5 winners and losers from the Carolina Panthers preseason loss at NY Giants

Who saw their stock rise or fall in Preseason Week 2?
D.J. Johnson
D.J. Johnson / John Jones-USA TODAY Sports
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Who were the big winners and losers from the Carolina Panthers' preseason defeat against the New York Giants at MetLife Stadium?

Despite a late rally from the Carolina Panthers, they were unable to claw back the New York Giants en route to their second straight preseason loss. While nobody is pressing the panic button yet, it's clear there is a lot of hard work ahead before Frank Reich's men take the field in Week 1 at the Atlanta Falcons.

Of course, the scheme is bland, and certain underperforming players aren't going to be around after final cuts. The Panthers also have the option of bringing in additional reinforcements from the waiver wire if the right opportunities come along.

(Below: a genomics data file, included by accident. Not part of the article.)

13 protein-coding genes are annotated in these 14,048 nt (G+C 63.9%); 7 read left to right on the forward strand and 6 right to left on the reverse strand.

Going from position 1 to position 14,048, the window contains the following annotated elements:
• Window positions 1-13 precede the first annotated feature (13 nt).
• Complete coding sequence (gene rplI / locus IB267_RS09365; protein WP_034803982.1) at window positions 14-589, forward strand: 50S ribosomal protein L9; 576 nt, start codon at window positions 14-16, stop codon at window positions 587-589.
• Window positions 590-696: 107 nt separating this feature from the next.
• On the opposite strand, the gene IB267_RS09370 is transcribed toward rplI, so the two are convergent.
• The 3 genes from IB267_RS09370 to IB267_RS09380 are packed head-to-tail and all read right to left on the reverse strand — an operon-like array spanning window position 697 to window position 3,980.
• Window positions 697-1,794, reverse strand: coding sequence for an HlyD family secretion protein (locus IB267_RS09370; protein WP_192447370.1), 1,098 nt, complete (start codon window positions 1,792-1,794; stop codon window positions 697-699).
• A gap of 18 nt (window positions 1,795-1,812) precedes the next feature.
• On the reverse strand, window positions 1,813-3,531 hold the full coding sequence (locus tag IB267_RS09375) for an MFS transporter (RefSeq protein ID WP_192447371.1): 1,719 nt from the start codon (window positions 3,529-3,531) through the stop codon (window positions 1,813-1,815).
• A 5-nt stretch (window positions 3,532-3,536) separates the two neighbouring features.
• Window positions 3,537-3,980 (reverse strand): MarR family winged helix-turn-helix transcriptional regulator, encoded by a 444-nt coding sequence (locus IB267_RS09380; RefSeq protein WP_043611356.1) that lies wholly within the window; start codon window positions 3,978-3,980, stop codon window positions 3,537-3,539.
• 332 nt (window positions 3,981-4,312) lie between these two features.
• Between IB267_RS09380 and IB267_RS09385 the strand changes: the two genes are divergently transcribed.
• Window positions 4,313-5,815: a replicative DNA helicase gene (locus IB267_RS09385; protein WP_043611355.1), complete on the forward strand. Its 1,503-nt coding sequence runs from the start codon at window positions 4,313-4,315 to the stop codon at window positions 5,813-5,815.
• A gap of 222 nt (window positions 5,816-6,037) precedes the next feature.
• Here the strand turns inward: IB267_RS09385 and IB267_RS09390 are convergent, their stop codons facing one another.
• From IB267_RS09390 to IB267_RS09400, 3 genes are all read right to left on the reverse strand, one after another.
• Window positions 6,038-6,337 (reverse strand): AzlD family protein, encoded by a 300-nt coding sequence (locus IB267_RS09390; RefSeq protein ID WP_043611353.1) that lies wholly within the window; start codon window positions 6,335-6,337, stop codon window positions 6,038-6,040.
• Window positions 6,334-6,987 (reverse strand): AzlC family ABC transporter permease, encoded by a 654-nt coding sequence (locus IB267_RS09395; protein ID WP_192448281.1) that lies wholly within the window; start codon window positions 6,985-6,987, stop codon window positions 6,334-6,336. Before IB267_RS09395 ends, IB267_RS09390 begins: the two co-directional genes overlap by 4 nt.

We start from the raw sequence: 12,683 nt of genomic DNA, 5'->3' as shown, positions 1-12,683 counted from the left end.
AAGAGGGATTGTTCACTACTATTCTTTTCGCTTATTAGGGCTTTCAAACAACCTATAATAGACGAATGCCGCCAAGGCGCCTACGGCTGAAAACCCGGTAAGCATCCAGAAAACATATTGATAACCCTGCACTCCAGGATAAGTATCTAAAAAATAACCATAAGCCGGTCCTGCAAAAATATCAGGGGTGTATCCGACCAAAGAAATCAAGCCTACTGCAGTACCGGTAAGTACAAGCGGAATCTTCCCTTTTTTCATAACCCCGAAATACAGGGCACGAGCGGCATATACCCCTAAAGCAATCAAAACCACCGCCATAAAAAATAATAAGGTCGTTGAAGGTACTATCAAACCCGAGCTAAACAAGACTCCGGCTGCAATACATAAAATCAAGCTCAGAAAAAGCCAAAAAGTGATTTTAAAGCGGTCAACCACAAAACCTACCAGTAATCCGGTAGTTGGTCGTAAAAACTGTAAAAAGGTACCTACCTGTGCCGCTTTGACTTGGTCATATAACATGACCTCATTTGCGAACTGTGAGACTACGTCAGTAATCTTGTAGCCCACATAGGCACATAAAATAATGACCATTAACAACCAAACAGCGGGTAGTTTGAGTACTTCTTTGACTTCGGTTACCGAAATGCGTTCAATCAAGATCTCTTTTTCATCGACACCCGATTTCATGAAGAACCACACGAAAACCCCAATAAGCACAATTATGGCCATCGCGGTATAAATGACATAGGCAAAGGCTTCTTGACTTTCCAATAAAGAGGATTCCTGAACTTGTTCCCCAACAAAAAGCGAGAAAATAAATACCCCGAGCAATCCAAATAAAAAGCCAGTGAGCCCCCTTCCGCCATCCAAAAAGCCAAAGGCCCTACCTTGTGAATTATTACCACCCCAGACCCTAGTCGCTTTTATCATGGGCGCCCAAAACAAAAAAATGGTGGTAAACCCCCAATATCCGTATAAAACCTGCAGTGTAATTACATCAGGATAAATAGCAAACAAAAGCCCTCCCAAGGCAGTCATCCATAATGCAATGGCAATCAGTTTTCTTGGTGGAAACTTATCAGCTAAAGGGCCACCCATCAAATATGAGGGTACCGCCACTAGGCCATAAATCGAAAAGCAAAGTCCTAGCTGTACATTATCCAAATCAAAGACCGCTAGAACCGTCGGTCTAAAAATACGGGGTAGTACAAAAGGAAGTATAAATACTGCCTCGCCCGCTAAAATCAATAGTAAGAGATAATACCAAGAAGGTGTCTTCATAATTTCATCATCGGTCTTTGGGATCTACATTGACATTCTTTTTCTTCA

There are some major overreactions currently unfolding among the fanbase. The results don't matter at this juncture, but another defeat is the clearest sign yet that expectations should be tempered after so many changes across the franchise since the 2022 campaign concluded.

With that being said, here are five winners and losers from the Panthers' second preseason game at the Giants.

Winner No. 1

Raequan Williams - Carolina Panthers DL

With Derrick Brown, Brian Burns, and Justin Houston sitting out the warmup contest, it was another chance for those lower down the pecking order to stake their claim. Raequan Williams fits into this category and after a strong training camp, the defensive lineman put together an eye-catching display at MetLife Stadium.

Williams was a constant menace at the line of scrimmage, generating push against the run and also showcasing his pass-rushing prowess to great effect. He even managed to generate a sack coming off a double-team, which won't have gone unnoticed by the coaching staff when they begin evaluations.

This part of the preparation period is all about seizing opportunities. Williams is giving the Panthers' brass plenty to think about, which was always half the battle coming in for the Michigan State product.